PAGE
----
Reports continue to appear in conversations and blogs that management finally has had a “come to Jesus” moment regarding threats of cyber attacks a critical control infrastructure.
This reminds me of the situation with safety systems 15-20 years ago. Safe enough was good enough for many managers. When engineers began figuring out, albeit slowly, how to speak in the language managers know–dollars–then integrating safety into machine and process design became routine. Designing with safety in mind led to more robust designs that also increased reliability.
Regarding cybersecurity, many engineers felt that if only you don’t connect a control system to the Internet, you’d be safe. This is called the “air gap” approach. But not all threats come over the wired network. Sometimes they come from a social network–handing USB memory sticks to workers who insert them into computers that are part of a control system which was how Stuxnet propagated initially. As Joe Weiss reminds me in our periodic conversations, control systems in and of themselves are not secure.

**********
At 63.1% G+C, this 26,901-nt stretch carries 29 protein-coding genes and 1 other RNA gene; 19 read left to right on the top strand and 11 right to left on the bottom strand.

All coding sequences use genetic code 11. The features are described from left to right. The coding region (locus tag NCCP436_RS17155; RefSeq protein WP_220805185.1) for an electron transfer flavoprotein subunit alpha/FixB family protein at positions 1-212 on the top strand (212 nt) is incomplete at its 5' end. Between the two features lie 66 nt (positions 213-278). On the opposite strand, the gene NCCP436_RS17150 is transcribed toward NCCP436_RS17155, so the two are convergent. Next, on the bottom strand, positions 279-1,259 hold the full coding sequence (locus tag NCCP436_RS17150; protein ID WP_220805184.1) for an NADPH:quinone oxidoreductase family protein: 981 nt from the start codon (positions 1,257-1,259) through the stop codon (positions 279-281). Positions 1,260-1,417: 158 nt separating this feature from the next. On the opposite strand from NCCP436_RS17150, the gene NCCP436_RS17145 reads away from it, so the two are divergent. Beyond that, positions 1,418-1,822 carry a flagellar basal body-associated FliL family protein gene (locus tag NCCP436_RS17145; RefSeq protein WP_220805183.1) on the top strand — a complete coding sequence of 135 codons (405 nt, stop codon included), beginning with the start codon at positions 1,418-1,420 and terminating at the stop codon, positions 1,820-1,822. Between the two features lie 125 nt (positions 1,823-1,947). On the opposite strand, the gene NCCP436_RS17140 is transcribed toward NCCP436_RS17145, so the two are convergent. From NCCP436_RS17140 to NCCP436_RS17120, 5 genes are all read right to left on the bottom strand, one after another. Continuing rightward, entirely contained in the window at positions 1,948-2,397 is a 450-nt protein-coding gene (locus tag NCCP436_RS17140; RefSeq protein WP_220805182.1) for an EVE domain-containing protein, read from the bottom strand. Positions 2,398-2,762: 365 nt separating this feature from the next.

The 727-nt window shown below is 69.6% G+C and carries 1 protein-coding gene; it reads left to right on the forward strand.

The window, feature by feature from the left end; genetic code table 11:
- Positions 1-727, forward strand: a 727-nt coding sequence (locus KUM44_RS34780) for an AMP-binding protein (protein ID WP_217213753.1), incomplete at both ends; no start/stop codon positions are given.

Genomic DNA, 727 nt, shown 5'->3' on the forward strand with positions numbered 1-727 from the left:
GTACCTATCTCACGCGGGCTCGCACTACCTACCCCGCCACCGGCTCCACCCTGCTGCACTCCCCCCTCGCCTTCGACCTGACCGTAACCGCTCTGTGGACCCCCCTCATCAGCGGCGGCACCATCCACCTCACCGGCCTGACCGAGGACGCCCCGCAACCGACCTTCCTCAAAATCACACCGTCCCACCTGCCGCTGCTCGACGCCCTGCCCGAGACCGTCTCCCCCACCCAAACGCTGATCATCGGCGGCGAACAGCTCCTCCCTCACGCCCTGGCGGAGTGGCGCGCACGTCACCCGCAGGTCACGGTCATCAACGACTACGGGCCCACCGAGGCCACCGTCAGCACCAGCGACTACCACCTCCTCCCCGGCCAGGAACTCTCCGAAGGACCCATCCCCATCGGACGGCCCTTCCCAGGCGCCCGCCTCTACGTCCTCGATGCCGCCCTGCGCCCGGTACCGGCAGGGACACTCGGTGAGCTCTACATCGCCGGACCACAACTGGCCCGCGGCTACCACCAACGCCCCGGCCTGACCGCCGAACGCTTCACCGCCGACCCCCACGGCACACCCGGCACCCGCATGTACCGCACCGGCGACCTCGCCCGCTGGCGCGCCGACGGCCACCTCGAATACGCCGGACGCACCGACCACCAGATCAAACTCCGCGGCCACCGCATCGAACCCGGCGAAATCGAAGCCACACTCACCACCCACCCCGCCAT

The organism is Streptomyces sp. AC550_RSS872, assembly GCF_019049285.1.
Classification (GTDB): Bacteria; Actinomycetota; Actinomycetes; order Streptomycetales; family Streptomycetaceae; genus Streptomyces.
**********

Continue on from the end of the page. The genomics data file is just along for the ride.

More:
Eric Byres at Tofino Security just posted a blog asking if the air gap debate is over. He figures that there will always be people who think that they are safe if they are not connected.
I am writing an article about security in the age of cloud computing. (If you know something about that, please contact me.) While researching, I ran across a company that I’ve never spoken to before–Wedge Networks. Its approach is to monitor all the message traffic into and out of a device which could be a control system and match it to libraries of known problems. But it can also block certain data types from entering or leaving the device.
This was certainly not a thorough description of Wedge Networks’ solution. It does point to interesting possibilities with one more tool to help secure control systems.